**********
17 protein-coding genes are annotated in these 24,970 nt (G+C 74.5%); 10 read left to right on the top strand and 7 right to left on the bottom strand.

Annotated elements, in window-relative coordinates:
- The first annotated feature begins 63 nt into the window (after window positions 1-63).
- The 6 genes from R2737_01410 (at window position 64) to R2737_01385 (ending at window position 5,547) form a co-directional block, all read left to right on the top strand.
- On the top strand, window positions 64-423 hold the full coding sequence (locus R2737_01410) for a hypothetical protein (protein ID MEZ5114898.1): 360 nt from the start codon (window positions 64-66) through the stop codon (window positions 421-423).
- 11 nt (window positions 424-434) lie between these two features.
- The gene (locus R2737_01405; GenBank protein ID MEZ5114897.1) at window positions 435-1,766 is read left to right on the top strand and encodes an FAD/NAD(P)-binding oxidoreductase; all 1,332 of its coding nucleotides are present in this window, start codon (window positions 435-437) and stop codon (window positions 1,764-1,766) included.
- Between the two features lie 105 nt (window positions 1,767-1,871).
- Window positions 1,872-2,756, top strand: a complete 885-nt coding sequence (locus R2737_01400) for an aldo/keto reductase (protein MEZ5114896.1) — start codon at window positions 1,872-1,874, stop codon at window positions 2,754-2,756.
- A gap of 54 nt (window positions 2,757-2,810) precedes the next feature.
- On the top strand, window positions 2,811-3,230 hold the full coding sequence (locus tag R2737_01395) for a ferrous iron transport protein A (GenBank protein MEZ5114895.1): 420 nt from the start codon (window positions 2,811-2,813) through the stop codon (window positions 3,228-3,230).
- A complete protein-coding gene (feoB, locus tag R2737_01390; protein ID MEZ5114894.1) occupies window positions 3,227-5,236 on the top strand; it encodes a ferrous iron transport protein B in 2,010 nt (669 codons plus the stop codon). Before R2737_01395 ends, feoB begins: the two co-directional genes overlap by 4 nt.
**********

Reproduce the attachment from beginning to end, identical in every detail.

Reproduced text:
17 protein-coding genes are annotated in these 24,970 nt (G+C 74.5%); 10 read left to right on the top strand and 7 right to left on the bottom strand.

Annotated elements, in window-relative coordinates:
- The first annotated feature begins 63 nt into the window (after window positions 1-63).
- The 6 genes from R2737_01410 (at window position 64) to R2737_01385 (ending at window position 5,547) form a co-directional block, all read left to right on the top strand.
- On the top strand, window positions 64-423 hold the full coding sequence (locus R2737_01410) for a hypothetical protein (protein ID MEZ5114898.1): 360 nt from the start codon (window positions 64-66) through the stop codon (window positions 421-423).
- 11 nt (window positions 424-434) lie between these two features.
- The gene (locus R2737_01405; GenBank protein ID MEZ5114897.1) at window positions 435-1,766 is read left to right on the top strand and encodes an FAD/NAD(P)-binding oxidoreductase; all 1,332 of its coding nucleotides are present in this window, start codon (window positions 435-437) and stop codon (window positions 1,764-1,766) included.
- Between the two features lie 105 nt (window positions 1,767-1,871).
- Window positions 1,872-2,756, top strand: a complete 885-nt coding sequence (locus R2737_01400) for an aldo/keto reductase (protein MEZ5114896.1) — start codon at window positions 1,872-1,874, stop codon at window positions 2,754-2,756.
- A gap of 54 nt (window positions 2,757-2,810) precedes the next feature.
- On the top strand, window positions 2,811-3,230 hold the full coding sequence (locus tag R2737_01395) for a ferrous iron transport protein A (GenBank protein MEZ5114895.1): 420 nt from the start codon (window positions 2,811-2,813) through the stop codon (window positions 3,228-3,230).
- A complete protein-coding gene (feoB, locus tag R2737_01390; protein ID MEZ5114894.1) occupies window positions 3,227-5,236 on the top strand; it encodes a ferrous iron transport protein B in 2,010 nt (669 codons plus the stop codon). Before R2737_01395 ends, feoB begins: the two co-directional genes overlap by 4 nt.